Commersonia rosea (Sandy Hollow commersonia), family Malvaceae, is a perennial prostrate shrub that grows from 0.1–0.3 m high. The plant has trailing branches up to 60 cm long. The younger branches and leaves are hairy and the plant produces pink flowers with five petals. Flowering has been recorded in August, November, January and February. Following taxonomic revision, the name of this species is now Androcalva rosea.
Sandy Hollow Commersonia |
Status: Endangered on the EPBC Act list
Government evidence of impact of climate change:
Australian Government, Conservation Advice, Androcalva rosea
Given its restricted geographical distribution and low population numbers the main threats to Commersonia rosea include vegetation clearance; inappropriate fire regimes; changes to land use; disturbance associated with road track maintenance; stock grazing trampling and drought.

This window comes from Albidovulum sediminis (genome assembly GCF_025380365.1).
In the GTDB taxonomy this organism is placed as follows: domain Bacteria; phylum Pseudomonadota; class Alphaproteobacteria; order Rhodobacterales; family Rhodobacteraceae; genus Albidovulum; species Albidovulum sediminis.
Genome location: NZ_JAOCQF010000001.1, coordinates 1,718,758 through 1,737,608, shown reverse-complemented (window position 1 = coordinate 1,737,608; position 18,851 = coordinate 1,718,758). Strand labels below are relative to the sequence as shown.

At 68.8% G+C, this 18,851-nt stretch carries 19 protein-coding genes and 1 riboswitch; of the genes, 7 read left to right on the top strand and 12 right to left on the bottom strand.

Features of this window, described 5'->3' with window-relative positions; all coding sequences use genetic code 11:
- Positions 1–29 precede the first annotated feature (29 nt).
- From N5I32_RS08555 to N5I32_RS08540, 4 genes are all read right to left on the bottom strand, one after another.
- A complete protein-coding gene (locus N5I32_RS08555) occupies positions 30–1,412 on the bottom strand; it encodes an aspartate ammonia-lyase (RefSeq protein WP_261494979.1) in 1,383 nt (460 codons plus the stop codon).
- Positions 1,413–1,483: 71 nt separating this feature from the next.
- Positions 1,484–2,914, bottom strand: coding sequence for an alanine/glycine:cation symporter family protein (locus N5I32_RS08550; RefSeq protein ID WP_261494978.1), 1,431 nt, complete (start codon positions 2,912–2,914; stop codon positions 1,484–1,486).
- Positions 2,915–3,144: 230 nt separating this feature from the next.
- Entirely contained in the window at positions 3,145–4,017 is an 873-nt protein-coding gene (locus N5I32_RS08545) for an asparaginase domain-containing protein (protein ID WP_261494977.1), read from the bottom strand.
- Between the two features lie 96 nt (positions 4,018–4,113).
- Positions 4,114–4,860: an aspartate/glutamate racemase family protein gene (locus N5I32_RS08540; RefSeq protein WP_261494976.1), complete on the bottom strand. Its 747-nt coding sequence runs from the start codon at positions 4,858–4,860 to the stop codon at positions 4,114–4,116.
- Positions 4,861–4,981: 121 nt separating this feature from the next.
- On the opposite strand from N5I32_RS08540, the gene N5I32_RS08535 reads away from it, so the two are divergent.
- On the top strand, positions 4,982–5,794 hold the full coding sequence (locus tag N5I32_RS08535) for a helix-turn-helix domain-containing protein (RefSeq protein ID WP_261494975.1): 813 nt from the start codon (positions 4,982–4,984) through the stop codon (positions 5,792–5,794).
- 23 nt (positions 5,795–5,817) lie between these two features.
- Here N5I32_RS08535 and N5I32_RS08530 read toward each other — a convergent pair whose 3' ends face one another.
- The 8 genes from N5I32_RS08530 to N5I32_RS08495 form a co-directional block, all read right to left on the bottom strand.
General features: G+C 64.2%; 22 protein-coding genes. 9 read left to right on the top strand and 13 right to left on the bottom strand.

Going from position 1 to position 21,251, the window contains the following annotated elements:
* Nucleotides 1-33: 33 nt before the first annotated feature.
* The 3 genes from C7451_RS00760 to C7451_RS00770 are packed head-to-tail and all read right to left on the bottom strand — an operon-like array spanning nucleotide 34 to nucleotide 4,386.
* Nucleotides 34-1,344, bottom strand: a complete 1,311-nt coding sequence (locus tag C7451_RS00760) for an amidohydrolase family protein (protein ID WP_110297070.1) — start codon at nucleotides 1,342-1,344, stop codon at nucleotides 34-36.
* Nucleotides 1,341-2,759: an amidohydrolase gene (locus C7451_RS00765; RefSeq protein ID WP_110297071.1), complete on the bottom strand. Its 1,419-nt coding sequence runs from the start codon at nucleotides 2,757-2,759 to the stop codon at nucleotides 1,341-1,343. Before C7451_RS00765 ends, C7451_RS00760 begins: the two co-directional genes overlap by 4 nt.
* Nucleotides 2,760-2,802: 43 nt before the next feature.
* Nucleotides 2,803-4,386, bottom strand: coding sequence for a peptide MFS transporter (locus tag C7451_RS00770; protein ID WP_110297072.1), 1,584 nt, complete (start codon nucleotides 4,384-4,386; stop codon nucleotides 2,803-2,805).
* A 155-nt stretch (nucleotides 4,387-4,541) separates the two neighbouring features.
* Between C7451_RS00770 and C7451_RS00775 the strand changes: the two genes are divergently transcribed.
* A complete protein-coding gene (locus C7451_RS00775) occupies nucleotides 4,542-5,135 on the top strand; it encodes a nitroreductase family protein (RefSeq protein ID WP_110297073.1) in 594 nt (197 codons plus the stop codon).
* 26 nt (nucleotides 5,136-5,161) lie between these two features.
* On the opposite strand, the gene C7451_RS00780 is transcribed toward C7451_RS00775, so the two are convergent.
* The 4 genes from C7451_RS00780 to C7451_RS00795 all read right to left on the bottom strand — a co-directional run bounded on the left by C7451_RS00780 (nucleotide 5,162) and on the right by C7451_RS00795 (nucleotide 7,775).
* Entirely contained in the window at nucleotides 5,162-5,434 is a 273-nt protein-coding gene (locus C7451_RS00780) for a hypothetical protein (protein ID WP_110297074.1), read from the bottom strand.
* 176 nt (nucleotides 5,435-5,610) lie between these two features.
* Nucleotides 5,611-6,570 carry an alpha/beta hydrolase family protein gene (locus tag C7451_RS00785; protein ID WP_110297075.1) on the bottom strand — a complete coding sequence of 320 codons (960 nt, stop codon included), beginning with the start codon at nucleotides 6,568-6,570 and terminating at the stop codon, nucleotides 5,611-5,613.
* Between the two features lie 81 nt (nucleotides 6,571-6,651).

Australian Government, Listing Advices, Commerzonia Rosea
Description of Threats The restricted geographic distribution and low population numbers of Commersonia rosea predispose the species to a number of threats including vegetation clearance; inappropriate fire regimes; changes to land use; disturbance associated with road track maintenance; stock grazing trampling and prolonged drought.
The survival of the species appears to be dependent on fire of the appropriate intensity and frequency to ensure maintenance of a viable soil seed bank.
The impact of fire at inappropriate intervals on immature plants may cause local population extinctions through lack of contribution to the soil seed bank.
The Committee considers that the species has a restricted geographic distribution; which is precarious for the survival of the species due to potential threat of inappropriate fire regimes; possibly compounded by the impacts of prolonged drought; vehicular traffic and stock grazing and trampling.